Shabby and short, hardly pretty as porcelain, via del Porcellana appears a forgettable breakoff point from borgo Ognissanti—perhaps it’s a street you hurriedly haul your suitcase down when pressed to get to the station. But give it a chance without luggage or looming plans: there’s a good smattering of sostanza here that goes beyond that Anthony Bourdain-approved eatery on the block.
Recreating Sostanza’s melt-in-your-mouth butter chicken is many a home cook’s meaty dream. But even if browned to perfection, something about the flavor might feel wrong when savored outside this historic haunt. Ambience is everything at this top-tier trattoria, beloved by celebrity clientele, luxury travelers seeking the “homey” and neighborhood workers in the mood to splurge on lunch. White tablecloths and tiles provide a crystalline complement to the framed photographs and the unfussy food, from tempting tortellini in brodo to simple contorni prepared with pride. 25/r
A relatively new addition to this station-area stretch, Multiverso is a co-working chain with centers around Italy, and a first Florence location on via del Campo d’Arrigo. It’s a rare find for resident freelancers or business travelers—a spacious place to crank out presentations in pieno centro—one that’s not a sad nod to Starbucks or a busy bookstore with waning WiFi. You’ll find way more than a ledge for your laptop: community and networking-oriented, Multiverso has meeting rooms and often hosts events and workshops spotlighting the faces using its spaces. 57/59r
Upholstering and downtrodden…by dire fabric selections elsewhere? You need not have classic Tuscan tastes to find something up your alley here. Narrow and no-fuss, this shop, with a proprietor who keeps odd hours, teems floor-to-ceiling with right-priced bundles of both striking and understated designs. When it comes to padding and covering choices, your couch runneth over (as will your chair, headboard and anything else needing some handiwork). 8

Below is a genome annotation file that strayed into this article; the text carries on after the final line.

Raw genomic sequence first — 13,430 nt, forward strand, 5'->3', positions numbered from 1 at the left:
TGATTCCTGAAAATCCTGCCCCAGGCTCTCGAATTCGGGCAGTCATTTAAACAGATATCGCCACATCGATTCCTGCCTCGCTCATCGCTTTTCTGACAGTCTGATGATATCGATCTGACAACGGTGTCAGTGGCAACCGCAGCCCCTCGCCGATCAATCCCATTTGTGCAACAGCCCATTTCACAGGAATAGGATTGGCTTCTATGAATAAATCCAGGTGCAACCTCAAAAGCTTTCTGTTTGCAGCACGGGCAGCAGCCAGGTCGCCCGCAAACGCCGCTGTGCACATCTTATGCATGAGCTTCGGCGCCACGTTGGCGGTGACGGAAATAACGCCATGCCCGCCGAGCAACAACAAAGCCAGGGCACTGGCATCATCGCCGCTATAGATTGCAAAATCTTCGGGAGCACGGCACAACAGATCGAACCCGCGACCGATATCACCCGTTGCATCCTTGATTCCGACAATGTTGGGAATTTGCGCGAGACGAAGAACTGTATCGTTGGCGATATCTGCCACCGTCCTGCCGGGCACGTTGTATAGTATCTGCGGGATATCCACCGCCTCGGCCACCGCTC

The Cinquecento exhibition at Palazzo Strozzi, in which Mannerist masterworks have been stripped of their bordering bodies, reminds us what a difference a frame makes. Golden and gilded. Antique or shabby-chic. Heavy and wooden, bright hued and lightweight, or somewhere in between, count on it being handmade and sturdy if it comes from Corniceria Ermas. One of the few specialty framing outfits outside the Oltrarno (where the craft is also dwindling), this stop is a doozy if you’re getting a wall gallery going. 17
For via del Porcellana residents, plus well-to-do folks around Florence (and far beyond), owner Carlo Chiti is something of a carver-on-call. Having honed his craft in a historic Florentine workshop, this veteran is well-versed in the various techniques of his trade, from gilding and fine-tuned tempera to varnishing and gold leaf. Restoration is also a regular order of business around here: as one of the few remaining artisans on what was once a dense stretch of professional DIYers, Chiti represents the top of the trade, and his busy workspace testifies to such a status. 15r